So far, these performance statistics only look at code executing on the PS itself. Next time, we will look at how we can use the AXI Performance Monitor with XSDK. If we wish to do this, we need to first instrument the design in Vivado.

 

 

 

 

Code is available on Github as always.

 

If you want E book or hardback versions of previous MicroZed chronicle blogs, you can get them below.

 

 

 

  • First Year E Book here
  • First Year Hardback here.

 

 

MicroZed Chronicles hardcopy.jpg 

  

 

  • Second Year E Book here
  • Second Year Hardback here

 

 

MicroZed Chronicles Second Year.jpg 

 

 

 

When someone asks where Xilinx All Programmable devices are used, I find it a hard question to answer because there’s such a very wide range of applications—as demonstrated by the thousands of Xcell Daily blog posts I’ve written over the past several years.

 

Now, there’s a 5-minute “Powered by Xilinx” video with clips from several companies using Xilinx devices for applications including:

 

  • Machine learning for manufacturing
  • Cloud acceleration
  • Autonomous cars, drones, and robots
  • Real-time 4K, UHD, and 8K video and image processing
  • VR and AR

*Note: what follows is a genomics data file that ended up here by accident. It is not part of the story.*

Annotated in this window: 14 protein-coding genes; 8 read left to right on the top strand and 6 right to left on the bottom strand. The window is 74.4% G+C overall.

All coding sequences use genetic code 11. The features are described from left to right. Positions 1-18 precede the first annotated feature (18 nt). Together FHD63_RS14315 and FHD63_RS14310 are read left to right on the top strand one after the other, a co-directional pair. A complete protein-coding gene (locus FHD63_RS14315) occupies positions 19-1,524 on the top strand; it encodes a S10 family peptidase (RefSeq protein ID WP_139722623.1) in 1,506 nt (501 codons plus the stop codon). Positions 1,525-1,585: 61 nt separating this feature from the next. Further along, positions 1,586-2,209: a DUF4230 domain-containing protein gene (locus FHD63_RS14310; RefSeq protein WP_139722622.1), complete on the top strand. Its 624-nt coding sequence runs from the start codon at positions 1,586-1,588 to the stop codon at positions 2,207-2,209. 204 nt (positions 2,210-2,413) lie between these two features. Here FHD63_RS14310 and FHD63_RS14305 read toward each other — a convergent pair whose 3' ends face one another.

• High-speed networking by RF, LED-based free-air optics, and fiber
  • Cybersecurity for IIoT

 

That’s a huge range covered in just five minutes.

 

Here’s the video:

 

 

 

 

 

Perhaps you think DPDK (Data Plane Development Kit) is a high-speed data-movement standard that’s strictly for networking applications. Perhaps you think DPDK is an Intel-specific specification. Perhaps you think DPDK is restricted to the world of host CPUs and ASICs. Perhaps you’ve never heard of DPDK—given its history, that’s certainly possible. If any of those statements is correct, keep reading this post.

 

Originally, DPDK was a set of data-plane libraries and NIC (network interface controller) drivers developed by Intel for fast packet processing on Intel x86 microprocessors. That is the DPDK origin story. Last April, DPDK became a Linux Foundation Project. It lives at DPDK.org and is now processor agnostic.

 

DPDK consists of several main libraries that you can use to:

 

  • Send and receive packets while minimizing the number of CPU cycles needed (usually less than 80)
  • Develop fast packet-capture algorithms
  • Run 3rd-party fast-path stacks

 

So far, DPDK certainly sounds like a networking-specific development kit but, as Atomic Rules’ CTO Shep Siegel says, “If you can make your data-movement problem look like a packet-movement problem,” then DPDK might be a helpful shortcut in your development process.

 

Siegel knows more than a bit about DPDK because his company has just released Arkville, a DPDK-aware FPGA/GPP data-mover IP block and DPDK PMD (Poll Mode Driver) that allow Linux DPDK applications to offload server cycles to FPGA gates in tandem with the Linux Foundation’s 17.05 release of the open-source DPDK libraries. Atomic Rules’ Arkville release is compatible with Xilinx Vivado 2017.1 (the latest version of the Vivado Design Suite), which was released in April. Currently, Atomic rules provides two sample designs: